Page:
AVIT 442. Airport Operations and Administration. 3 Credits.

This course is the second of a two course curriculum in airport administration. It is an advanced course emphasizing the further development of the skills and understanding of the operation and management of commercial service airports of all sizes. The content focuses upon the practical application of airport manager skills and includes educational tours of operating airports. The program stresses the airport manager's role in relations with tenants, public officials, and patrons through the honing of individual writing and public speaking skills. Prerequisites: AVIT 402 and Junior or Senior status. Open to Aviation majors and minors only. S.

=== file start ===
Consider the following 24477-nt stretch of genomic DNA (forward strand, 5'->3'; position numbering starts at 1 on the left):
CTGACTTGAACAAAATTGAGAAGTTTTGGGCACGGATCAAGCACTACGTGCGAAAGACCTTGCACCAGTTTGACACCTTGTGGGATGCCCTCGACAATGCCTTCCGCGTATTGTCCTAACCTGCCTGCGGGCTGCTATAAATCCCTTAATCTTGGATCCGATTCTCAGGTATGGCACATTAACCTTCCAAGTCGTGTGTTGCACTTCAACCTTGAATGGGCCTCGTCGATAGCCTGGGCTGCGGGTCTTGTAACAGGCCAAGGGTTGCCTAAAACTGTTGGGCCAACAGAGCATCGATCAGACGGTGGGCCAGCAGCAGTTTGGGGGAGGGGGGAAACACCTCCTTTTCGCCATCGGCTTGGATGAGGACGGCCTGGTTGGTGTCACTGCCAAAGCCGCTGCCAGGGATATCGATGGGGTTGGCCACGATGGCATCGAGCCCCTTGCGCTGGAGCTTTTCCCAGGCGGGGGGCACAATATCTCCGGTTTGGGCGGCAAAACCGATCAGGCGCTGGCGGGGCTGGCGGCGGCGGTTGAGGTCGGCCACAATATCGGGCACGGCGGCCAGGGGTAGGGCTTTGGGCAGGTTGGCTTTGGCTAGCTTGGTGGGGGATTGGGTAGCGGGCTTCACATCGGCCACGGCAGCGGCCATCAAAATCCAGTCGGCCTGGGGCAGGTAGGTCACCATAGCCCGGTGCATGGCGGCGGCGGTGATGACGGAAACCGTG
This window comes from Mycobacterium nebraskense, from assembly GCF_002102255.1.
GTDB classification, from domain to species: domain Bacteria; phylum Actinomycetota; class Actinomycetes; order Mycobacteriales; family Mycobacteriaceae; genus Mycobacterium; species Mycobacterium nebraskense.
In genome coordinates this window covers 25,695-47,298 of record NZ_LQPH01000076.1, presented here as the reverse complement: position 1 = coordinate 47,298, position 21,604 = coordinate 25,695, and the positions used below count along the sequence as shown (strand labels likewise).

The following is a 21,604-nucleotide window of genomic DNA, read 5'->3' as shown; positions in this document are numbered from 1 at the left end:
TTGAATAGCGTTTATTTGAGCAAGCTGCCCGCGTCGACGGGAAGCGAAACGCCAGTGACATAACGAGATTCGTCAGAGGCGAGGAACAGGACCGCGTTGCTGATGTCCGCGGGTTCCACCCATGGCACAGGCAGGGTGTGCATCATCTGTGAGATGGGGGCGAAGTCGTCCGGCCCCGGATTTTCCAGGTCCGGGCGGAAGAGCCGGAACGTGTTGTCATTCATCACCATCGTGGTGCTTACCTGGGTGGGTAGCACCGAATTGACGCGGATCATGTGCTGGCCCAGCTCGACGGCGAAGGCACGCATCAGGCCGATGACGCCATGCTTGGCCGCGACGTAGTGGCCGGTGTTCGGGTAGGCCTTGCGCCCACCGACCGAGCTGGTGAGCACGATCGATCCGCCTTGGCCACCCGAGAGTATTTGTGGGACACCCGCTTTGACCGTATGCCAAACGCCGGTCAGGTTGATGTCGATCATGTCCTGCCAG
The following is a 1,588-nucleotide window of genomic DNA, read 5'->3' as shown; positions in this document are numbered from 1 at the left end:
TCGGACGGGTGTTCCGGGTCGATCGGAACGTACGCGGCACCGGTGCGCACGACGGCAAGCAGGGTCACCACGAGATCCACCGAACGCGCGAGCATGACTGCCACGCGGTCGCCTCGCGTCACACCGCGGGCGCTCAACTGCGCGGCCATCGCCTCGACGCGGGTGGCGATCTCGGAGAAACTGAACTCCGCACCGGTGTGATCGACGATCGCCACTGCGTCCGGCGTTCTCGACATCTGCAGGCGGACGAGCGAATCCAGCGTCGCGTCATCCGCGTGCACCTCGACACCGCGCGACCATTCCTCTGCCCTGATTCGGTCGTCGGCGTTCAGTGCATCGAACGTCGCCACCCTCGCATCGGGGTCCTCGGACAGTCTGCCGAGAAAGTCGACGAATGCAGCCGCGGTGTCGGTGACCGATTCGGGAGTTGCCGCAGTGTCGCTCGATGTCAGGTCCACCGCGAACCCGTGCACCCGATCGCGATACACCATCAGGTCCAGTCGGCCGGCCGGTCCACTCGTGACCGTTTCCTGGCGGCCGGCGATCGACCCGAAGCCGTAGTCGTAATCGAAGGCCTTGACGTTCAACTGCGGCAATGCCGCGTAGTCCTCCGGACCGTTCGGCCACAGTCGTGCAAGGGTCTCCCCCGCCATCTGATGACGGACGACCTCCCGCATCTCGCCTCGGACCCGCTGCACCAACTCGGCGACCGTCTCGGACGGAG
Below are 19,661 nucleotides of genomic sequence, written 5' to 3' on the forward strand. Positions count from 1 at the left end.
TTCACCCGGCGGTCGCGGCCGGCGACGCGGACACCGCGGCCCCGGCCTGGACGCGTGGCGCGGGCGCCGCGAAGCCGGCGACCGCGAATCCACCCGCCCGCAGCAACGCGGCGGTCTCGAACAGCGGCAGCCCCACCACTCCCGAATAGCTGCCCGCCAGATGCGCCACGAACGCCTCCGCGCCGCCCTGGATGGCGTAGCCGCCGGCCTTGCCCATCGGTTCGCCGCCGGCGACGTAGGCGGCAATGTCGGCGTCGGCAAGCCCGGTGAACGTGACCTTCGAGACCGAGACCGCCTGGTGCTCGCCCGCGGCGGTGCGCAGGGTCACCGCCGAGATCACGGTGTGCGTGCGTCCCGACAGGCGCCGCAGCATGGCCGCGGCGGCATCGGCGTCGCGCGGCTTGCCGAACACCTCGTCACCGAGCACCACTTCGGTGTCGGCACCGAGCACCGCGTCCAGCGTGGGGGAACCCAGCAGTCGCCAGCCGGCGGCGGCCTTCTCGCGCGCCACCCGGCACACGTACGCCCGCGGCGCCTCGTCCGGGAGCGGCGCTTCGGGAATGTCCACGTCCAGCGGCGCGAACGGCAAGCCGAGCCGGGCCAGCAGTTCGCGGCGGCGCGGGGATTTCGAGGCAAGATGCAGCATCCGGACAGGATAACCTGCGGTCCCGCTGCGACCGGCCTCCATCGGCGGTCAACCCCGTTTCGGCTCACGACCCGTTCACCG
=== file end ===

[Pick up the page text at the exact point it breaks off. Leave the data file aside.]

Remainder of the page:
AVIT 464. Air Traffic Control: Tower and Radar Operations III. 4 Credits.

This course teaches advanced tower and radar operations and procedures. Students will learn about and practice military overhead maneuvers, arrivals and departures from uncontrolled airports, below Basic VFR minima operations, IFR operations, nighttime operations, in-flight and ground emergencies, bomb threat procedures, and special operations (runway incursions, hot cargo, hijacking) procedures. To complete this course, students must demonstrate their knowledge of the preceding tower courses, in addition to this course's content. An ATC lab is required. Prerequisites: AVIT 362 and AVIT 363 and Junior or Senior status. Open to avitation majors and minors only. F,S,SS.

AVIT 465. Air Traffic Control: Radar and Tower Operations IV. 4 Credits.